Pentax only makes sense as a value for money system, it's not really the best at anything, except for 36 MP images where Pixel Shift could be used (and AF.s speed according to Imaging Resources) . That being said, making a camera so complicated that you have to be pay more money after the high cost of the camera to learn how to use it, that's not going to be of interest to the average consumer.

So once you get used to a K-3 or K-1 and learn the appropriate techniques, I can assure you, you'll be competitive with any Nikon of Canon shooter out there. Not in terms of raw speed of AF.c which is irrelevant to what you end up with in most situations., but in terms of the actual images taken. In most wildlife situations AF.c isn't an advantage. IN fact because of the shutter lag involved in locking the original focus, it's actually a disadvantage for the first 5 frames.

Buying Canon or Nikon, you are trading for AF.c and giving up how fast the camera acquires focus with a similar lens, or how fast it can trip the shutter if you are pre-focussed. ANd if it was stated that way, I have n problem. But not one pro-canon or Nikon or even Pentax forum reviewer has ever noted how fast Pentax can be at confirming focus in AF.s or in acquiring focus with a fast lens. In fact even Pentax forum reviewers don't say that.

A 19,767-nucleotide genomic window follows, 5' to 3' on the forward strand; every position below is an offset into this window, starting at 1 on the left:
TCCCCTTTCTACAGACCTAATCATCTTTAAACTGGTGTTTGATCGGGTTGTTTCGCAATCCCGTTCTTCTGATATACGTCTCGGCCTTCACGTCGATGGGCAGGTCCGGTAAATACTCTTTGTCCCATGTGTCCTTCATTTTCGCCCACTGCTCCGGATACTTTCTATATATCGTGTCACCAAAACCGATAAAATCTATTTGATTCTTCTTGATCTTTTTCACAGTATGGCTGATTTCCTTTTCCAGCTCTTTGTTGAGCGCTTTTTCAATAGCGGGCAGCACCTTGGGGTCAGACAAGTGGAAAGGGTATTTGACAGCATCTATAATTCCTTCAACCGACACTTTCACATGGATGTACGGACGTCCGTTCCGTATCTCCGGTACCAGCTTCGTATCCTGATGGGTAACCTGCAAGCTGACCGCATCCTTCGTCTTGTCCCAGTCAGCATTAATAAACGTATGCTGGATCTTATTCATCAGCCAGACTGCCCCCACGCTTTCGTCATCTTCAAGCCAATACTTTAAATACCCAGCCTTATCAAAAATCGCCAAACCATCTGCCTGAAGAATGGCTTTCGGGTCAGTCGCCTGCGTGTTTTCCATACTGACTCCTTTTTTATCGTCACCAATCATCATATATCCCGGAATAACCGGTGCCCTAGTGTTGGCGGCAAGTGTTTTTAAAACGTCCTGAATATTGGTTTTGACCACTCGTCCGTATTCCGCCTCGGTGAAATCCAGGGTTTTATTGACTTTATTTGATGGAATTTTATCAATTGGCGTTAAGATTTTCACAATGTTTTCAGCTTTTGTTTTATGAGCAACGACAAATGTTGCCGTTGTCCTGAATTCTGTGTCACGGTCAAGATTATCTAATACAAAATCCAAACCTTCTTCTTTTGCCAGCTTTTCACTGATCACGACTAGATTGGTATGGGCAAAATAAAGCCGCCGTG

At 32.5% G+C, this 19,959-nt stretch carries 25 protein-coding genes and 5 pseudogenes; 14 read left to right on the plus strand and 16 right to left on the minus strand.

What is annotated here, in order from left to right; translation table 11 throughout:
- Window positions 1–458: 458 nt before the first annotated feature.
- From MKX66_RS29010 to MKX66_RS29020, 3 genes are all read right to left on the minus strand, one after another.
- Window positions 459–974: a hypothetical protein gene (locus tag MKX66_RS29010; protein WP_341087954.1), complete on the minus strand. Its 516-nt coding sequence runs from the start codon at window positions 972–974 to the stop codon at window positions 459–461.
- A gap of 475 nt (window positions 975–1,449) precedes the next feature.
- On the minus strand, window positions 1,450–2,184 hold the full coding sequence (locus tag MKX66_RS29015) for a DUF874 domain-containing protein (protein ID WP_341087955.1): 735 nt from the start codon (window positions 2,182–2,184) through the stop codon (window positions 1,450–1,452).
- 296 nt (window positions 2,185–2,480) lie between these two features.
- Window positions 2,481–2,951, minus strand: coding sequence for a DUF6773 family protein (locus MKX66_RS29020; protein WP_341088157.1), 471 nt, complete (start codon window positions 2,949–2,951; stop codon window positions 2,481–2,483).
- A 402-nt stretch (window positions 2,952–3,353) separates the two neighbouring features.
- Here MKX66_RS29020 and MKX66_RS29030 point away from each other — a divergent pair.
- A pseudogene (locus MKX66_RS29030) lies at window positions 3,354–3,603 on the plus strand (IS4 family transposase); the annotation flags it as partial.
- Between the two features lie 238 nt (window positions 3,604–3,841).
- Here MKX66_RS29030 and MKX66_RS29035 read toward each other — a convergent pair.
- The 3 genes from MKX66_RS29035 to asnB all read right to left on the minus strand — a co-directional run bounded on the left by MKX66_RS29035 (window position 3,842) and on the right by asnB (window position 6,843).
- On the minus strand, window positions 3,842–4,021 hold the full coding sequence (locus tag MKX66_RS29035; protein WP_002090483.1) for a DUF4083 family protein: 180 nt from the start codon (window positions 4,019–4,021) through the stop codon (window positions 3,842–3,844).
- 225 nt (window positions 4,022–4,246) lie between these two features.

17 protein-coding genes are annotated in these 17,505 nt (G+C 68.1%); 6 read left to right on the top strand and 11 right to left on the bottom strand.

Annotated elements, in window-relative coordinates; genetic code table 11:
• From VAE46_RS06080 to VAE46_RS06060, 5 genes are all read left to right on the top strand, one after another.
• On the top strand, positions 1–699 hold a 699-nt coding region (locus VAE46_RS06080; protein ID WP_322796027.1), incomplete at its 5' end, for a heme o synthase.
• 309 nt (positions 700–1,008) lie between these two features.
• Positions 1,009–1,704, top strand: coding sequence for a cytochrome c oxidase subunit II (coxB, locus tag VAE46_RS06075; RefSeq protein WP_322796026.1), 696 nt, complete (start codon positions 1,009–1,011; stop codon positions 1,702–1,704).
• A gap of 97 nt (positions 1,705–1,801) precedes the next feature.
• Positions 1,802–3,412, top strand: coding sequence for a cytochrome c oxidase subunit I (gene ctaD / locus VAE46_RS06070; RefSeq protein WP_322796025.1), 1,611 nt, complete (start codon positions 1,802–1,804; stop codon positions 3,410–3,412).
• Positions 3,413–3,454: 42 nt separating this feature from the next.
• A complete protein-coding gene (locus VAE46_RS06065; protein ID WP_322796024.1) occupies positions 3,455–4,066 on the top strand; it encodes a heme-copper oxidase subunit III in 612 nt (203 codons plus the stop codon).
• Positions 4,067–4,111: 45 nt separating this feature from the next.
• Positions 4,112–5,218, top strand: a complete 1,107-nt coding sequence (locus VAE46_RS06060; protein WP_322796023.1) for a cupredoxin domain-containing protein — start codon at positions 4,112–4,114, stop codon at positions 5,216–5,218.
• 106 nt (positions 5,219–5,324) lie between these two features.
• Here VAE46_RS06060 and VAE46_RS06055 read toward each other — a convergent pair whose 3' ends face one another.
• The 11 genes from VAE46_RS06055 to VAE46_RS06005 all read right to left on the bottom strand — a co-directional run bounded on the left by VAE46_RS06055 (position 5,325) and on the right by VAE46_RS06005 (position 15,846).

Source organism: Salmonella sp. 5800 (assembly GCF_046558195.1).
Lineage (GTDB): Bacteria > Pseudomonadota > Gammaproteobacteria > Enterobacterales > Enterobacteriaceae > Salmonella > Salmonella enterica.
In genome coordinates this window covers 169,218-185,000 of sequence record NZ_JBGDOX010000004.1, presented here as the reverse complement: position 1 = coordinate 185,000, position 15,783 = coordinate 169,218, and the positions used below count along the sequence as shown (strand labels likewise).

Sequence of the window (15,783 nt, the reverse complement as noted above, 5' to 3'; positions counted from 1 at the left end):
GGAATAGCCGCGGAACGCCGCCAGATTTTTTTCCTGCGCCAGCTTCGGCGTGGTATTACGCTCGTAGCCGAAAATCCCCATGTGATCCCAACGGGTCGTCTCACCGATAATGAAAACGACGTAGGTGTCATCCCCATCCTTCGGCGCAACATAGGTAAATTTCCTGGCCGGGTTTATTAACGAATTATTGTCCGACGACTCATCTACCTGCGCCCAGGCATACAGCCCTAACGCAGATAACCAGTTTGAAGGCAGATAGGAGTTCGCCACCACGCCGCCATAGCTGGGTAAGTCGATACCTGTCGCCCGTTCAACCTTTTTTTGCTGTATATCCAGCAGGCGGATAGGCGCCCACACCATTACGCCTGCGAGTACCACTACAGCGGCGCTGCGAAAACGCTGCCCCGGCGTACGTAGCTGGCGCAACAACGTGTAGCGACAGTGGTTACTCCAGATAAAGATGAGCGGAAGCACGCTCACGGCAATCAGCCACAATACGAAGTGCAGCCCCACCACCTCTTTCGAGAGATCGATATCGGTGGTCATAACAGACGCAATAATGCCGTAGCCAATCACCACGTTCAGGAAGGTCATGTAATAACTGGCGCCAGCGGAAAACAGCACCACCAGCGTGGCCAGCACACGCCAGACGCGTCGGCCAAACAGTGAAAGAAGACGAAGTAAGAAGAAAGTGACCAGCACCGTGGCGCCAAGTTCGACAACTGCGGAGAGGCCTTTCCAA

You have to go to Imaging Resources to find out just how good they really are.

04-23-2017, 11:37 AM   #32
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QuoteOriginally posted by Dan Rentea Quote
For a person who is used with one brand, trying another system requires some time to get used to (you always try to find something similar in the other camera and is annoying at first when you don't find it).